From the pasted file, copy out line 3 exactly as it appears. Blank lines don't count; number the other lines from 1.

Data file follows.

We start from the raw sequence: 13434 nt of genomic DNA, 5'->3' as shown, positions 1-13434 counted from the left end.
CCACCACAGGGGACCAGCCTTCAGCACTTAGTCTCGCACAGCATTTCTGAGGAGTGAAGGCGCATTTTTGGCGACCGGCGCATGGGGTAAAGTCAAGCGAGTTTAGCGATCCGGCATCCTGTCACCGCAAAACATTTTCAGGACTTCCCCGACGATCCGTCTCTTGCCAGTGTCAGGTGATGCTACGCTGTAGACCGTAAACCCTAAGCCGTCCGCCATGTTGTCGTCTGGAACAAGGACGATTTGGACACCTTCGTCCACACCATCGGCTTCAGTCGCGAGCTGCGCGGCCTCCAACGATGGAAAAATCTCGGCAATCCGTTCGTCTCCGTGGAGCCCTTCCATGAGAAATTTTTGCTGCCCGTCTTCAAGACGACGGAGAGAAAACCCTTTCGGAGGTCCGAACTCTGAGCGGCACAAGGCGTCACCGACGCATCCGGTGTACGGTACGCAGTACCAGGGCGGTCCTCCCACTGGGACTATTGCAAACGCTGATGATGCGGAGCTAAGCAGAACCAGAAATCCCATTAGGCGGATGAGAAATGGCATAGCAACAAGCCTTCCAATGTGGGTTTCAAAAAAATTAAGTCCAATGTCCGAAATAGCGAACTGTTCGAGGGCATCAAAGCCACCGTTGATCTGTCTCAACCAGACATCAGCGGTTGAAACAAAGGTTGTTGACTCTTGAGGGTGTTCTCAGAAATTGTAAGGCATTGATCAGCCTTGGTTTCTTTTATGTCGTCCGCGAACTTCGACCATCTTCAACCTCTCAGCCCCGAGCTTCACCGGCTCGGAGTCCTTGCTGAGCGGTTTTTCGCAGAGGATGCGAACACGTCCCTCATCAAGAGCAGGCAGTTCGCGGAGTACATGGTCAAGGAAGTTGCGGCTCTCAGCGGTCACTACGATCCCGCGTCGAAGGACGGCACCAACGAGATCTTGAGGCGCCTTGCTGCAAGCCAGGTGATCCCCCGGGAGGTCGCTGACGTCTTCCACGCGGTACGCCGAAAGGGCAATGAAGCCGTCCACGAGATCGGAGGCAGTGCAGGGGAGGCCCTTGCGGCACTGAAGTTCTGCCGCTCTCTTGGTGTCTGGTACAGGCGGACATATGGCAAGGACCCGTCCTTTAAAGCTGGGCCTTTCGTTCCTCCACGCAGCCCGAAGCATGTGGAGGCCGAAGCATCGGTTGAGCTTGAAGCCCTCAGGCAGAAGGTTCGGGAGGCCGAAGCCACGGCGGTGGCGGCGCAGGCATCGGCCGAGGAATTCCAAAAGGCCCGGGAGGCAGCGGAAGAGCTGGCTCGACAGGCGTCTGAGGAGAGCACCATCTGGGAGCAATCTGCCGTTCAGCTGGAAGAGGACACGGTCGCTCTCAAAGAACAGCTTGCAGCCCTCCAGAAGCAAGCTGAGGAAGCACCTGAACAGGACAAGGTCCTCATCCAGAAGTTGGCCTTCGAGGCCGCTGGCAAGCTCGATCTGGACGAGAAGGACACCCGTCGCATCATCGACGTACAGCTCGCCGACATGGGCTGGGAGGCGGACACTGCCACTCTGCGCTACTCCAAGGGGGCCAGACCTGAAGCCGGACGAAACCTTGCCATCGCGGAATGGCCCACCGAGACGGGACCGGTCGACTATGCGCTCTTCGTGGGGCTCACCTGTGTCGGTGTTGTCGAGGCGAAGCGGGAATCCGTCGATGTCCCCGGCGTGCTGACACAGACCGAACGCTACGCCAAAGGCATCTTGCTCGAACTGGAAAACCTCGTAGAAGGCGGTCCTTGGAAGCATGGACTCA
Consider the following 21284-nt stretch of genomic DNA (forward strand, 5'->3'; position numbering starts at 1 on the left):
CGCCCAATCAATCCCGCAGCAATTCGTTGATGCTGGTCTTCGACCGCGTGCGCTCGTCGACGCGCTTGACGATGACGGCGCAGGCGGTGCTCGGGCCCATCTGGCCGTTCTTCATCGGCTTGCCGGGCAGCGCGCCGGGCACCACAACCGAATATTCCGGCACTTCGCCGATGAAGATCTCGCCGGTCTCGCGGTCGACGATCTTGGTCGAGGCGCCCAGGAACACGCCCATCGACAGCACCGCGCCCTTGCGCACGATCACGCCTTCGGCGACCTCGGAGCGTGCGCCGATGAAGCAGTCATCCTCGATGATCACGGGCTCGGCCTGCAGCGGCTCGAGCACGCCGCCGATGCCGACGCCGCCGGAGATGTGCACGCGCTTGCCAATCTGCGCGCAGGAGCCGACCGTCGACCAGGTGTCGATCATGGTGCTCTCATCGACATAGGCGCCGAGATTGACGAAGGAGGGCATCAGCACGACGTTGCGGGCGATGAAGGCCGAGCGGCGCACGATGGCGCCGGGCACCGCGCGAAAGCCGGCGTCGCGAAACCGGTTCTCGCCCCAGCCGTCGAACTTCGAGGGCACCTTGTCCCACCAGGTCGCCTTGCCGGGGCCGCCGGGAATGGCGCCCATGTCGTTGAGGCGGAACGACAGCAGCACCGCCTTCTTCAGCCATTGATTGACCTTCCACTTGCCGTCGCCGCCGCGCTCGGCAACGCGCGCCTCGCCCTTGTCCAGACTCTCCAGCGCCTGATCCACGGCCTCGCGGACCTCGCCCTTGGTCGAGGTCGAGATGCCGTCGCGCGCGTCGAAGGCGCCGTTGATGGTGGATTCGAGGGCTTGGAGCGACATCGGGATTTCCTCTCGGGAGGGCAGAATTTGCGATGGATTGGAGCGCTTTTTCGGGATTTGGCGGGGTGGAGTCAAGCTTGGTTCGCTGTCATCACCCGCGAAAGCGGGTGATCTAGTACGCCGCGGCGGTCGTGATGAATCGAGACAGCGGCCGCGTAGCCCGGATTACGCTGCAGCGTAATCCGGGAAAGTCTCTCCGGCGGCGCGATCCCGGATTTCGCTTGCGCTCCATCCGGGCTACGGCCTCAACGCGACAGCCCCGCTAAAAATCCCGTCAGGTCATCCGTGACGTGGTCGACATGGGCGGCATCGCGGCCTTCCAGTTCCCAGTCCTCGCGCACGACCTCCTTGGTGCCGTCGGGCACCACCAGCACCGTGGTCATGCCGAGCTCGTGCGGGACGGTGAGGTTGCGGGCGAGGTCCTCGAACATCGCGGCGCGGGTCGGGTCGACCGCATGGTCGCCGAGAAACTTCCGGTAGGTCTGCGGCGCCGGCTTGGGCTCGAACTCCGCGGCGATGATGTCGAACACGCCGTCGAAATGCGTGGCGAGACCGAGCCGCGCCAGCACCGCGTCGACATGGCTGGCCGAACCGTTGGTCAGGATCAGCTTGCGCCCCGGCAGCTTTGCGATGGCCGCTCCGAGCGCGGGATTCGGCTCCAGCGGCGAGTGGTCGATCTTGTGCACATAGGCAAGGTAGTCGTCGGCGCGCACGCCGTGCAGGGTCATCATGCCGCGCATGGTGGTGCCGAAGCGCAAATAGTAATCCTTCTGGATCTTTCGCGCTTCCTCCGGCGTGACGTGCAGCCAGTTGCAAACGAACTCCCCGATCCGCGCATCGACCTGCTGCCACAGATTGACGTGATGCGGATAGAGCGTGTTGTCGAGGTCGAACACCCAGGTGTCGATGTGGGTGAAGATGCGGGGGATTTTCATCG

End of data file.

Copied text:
Consider the following 21284-nt stretch of genomic DNA (forward strand, 5'->3'; position numbering starts at 1 on the left):